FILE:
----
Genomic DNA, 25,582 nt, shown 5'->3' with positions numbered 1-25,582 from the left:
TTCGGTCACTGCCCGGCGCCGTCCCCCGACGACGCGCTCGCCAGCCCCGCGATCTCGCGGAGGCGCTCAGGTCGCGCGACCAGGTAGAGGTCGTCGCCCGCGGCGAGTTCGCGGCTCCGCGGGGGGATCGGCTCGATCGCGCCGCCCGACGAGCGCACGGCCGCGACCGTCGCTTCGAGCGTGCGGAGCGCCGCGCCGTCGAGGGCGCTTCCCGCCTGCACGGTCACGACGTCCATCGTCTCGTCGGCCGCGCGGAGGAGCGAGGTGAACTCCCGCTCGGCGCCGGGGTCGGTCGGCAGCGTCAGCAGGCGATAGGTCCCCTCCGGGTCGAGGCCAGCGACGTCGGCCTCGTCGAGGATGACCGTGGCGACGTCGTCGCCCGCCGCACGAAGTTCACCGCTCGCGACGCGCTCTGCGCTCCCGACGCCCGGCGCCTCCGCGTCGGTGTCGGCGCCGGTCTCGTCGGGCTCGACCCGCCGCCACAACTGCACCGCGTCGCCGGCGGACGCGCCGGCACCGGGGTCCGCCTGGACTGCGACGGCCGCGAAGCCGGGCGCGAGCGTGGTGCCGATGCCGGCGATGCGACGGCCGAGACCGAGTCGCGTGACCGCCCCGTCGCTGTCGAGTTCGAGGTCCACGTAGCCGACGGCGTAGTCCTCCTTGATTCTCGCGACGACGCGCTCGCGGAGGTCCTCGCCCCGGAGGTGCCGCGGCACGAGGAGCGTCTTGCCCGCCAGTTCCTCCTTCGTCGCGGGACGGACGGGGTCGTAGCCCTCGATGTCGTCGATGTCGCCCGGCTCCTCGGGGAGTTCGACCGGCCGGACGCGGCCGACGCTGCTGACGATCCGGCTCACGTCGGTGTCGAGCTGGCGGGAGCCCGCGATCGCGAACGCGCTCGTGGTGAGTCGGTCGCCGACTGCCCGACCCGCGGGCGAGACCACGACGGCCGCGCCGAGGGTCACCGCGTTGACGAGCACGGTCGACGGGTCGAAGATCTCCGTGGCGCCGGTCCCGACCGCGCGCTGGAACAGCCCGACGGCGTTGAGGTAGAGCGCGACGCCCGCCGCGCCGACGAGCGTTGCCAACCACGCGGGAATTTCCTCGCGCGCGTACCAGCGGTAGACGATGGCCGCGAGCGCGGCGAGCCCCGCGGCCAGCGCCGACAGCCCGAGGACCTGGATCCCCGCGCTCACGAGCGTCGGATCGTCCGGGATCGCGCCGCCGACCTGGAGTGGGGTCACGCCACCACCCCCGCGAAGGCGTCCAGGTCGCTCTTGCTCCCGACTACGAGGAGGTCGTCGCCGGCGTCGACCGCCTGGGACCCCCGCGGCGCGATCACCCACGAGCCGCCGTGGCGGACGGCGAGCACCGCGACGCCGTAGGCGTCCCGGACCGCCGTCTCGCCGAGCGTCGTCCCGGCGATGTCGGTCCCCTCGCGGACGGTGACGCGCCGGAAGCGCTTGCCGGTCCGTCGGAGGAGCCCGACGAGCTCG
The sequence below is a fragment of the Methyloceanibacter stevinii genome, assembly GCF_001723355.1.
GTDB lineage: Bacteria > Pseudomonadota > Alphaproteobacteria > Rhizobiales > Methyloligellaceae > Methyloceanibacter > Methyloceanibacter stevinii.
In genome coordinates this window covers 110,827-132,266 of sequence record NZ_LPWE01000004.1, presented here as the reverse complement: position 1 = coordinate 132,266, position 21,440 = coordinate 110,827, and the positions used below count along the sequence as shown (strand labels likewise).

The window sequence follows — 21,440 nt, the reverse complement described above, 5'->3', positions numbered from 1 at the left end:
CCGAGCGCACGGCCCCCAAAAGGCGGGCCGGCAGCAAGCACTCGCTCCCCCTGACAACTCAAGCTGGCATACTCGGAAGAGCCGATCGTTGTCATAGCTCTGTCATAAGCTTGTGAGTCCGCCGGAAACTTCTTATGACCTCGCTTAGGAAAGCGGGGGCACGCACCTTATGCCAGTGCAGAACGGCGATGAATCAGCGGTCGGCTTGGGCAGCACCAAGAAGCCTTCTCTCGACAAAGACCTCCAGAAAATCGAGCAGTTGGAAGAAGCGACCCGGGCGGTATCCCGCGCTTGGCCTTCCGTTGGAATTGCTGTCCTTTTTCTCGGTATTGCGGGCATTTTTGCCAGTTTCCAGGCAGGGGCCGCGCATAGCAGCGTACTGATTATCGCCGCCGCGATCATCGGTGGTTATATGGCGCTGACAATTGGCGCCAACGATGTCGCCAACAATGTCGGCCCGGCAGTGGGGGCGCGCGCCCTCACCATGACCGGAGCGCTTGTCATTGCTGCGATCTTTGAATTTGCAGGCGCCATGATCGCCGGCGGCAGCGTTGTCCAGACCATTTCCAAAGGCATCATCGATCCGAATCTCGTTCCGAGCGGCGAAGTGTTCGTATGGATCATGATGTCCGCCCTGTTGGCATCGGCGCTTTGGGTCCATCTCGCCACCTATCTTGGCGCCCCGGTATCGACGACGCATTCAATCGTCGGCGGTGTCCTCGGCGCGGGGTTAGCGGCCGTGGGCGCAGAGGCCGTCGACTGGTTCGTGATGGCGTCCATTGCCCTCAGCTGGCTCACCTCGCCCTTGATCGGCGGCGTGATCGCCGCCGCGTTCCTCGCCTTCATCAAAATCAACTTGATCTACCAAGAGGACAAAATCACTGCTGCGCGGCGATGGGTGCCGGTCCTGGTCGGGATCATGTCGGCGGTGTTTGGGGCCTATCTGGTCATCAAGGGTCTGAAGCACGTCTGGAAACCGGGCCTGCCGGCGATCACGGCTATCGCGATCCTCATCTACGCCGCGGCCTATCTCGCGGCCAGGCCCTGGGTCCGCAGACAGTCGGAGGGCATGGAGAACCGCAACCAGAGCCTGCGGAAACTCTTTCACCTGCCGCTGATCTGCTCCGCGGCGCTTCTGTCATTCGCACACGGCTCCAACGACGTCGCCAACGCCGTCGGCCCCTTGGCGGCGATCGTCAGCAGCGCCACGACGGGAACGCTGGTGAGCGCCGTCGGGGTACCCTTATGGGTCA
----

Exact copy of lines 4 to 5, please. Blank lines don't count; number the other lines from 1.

GTDB lineage: Bacteria > Pseudomonadota > Alphaproteobacteria > Rhizobiales > Methyloligellaceae > Methyloceanibacter > Methyloceanibacter stevinii.
In genome coordinates this window covers 110,827-132,266 of sequence record NZ_LPWE01000004.1, presented here as the reverse complement: position 1 = coordinate 132,266, position 21,440 = coordinate 110,827, and the positions used below count along the sequence as shown (strand labels likewise).